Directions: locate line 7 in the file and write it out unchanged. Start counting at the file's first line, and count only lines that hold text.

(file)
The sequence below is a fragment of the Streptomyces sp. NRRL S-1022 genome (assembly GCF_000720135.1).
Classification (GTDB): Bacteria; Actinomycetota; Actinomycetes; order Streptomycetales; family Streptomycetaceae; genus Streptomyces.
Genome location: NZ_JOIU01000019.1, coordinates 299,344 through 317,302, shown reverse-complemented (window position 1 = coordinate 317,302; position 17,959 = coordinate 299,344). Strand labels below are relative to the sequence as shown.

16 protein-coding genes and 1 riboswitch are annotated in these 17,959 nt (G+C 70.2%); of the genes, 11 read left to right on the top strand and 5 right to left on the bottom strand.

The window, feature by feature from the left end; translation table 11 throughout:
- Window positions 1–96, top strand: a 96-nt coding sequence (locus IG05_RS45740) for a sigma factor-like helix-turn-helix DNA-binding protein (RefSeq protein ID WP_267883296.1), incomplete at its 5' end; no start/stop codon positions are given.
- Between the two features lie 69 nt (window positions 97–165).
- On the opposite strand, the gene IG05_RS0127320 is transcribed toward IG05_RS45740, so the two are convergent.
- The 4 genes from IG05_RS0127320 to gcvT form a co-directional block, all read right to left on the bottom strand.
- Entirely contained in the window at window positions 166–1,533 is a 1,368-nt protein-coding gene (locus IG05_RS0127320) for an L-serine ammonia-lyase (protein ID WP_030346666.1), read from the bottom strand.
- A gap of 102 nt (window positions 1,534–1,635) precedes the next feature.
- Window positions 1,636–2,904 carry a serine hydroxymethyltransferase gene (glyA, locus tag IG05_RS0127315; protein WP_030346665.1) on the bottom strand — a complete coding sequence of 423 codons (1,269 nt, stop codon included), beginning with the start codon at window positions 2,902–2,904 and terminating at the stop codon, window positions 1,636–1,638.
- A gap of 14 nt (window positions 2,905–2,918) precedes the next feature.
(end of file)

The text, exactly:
- Between the two features lie 69 nt (window positions 97–165).